ILNews

Court mulls 'vicarious exhaustion' in jail suit

Michael W. Hoskins
January 1, 2008
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A court ruling issued Monday by a federal judge in Indianapolis touches on a legal nuance that's yet to be addressed by the 7th Circuit Court of Appeals in Chicago and is also a relatively new argument for Indiana.

In the jail-condition prisoner suit of Trevor Richardson v. Monroe County Sheriff, et al., No. 1:08-cv-0174 U.S., Judge Richard Young of the U.S. District Court, Southern District of Indiana, denied a motion from the Monroe County Sheriff's Office to dismiss the suit and granted the plaintiff's motion to certify as a class action.

Trevor Richardson filed suit in February when he was incarcerated in Monroe County Correctional Center, contending that overcrowding led to unsafe and hazardous conditions for inmates. He filed a grievance and two appeals with correctional officers, but he received no response before filing his suit and asking for class-action status. He was released within a week of that filing.

Though Richardson has been released and his individual claims are moot, Judge Young determined that the case warranted class-action status as it could impact the proposed class. But jail officials argued that each prisoner should have to prove they satisfy the requirements to join the class.

In a footnote, Judge Young points out that the related issue of "vicarious exhaustion of administrative remedies" exists in this case - whether the exhaustion of administrative remedies should be carried over to all members of the class.

That issue has only come up before in a Sept. 24, 2007, decision in Wade Meisberger and Ernest Tope v. J. David Donahue, No. 1:06-cv-1047, when Judge Larry McKinney in the Southern District of Indiana found that the vicarious exhaustion requirement applies to cases brought under the Prison Litigation Reform Act. The 7th Circuit Court of Appeals hasn't directly addressed that issue, but the Southern District tackled that nuance in the ruling last year and relied on precedent from other District Courts and the 11th Circuit in Atlanta.

In that ongoing suit that has been stayed pending a potential settlement, the court agreed with the prisoners that the "vicarious exhaustion" should apply and the court agreed, pointing out that it was a new issue for the 7th Circuit. At the time, Judge McKinney wrote that it would be wasteful to require each and every prisoner to present the same claim to the Department of Correction when the agency has already had the chance to address it in the named plaintiff's claim.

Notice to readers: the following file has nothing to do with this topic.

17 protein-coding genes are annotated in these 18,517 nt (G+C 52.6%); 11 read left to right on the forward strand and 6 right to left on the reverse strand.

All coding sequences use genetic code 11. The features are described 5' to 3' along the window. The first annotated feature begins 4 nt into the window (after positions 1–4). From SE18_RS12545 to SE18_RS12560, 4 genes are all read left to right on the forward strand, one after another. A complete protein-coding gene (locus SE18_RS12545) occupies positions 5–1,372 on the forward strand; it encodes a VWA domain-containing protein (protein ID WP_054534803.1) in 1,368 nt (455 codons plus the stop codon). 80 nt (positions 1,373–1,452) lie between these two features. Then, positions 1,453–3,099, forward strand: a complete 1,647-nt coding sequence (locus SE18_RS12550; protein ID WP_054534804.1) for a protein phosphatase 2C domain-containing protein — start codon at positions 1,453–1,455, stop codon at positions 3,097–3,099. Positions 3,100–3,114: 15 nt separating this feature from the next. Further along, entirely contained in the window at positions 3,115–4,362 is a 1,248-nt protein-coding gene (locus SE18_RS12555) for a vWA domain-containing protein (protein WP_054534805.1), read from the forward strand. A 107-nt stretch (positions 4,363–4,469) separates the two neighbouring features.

"The court sees no reason to diverge from its earlier ruling," Judge Young wrote in Monday's footnote.
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  1. What is the one thing the Hoosier legal status quo hates more than a whistleblower? A lawyer whistleblower taking on the system man to man. That must never be rewarded, must always, always, always be punished, lest the whole rotten tree be felled.

  2. I want to post this to keep this tread alive and hope more of David's former clients might come forward. In my case, this coward of a man represented me from June 2014 for a couple of months before I fired him. I knew something was wrong when he blatantly lied about what he had advised me in my contentious and unfortunate divorce trial. His impact on the proceedings cast a very long shadow and continues to impact me after a lengthy 19 month divorce. I would join a class action suit.

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  4. Dear Fan, let me help you correct the title to your post. "ACLU is [Left] most of the time" will render it accurate. Just google it if you doubt that I am, err, "right" about this: "By the mid-1930s, Roger Nash Baldwin had carved out a well-established reputation as America’s foremost civil libertarian. He was, at the same time, one of the nation’s leading figures in left-of-center circles. Founder and long time director of the American Civil Liberties Union, Baldwin was a firm Popular Fronter who believed that forces on the left side of the political spectrum should unite to ward off the threat posed by right-wing aggressors and to advance progressive causes. Baldwin’s expansive civil liberties perspective, coupled with his determined belief in the need for sweeping socioeconomic change, sometimes resulted in contradictory and controversial pronouncements. That made him something of a lightning rod for those who painted the ACLU with a red brush." http://www.harvardsquarelibrary.org/biographies/roger-baldwin-2/ "[George Soros underwrites the ACLU' which It supports open borders, has rushed to the defense of suspected terrorists and their abettors, and appointed former New Left terrorist Bernardine Dohrn to its Advisory Board." http://www.discoverthenetworks.org/viewSubCategory.asp?id=1237 "The creation of non-profit law firms ushered in an era of progressive public interest firms modeled after already established like the National Association for the Advancement of Colored People ("NAACP") and the American Civil Liberties Union ("ACLU") to advance progressive causes from the environmental protection to consumer advocacy." https://en.wikipedia.org/wiki/Cause_lawyering

  5. Mr. Foltz: Your comment that the ACLU is "one of the most wicked and evil organizations in existence today" clearly shows you have no real understanding of what the ACLU does for Americans. The fact that the state is paying out so much in legal fees to the ACLU is clear evidence the ACLU is doing something right, defending all of us from laws that are unconstitutional. The ACLU is the single largest advocacy group for the US Constitution. Every single citizen of the United States owes some level of debt to the ACLU for defending our rights.

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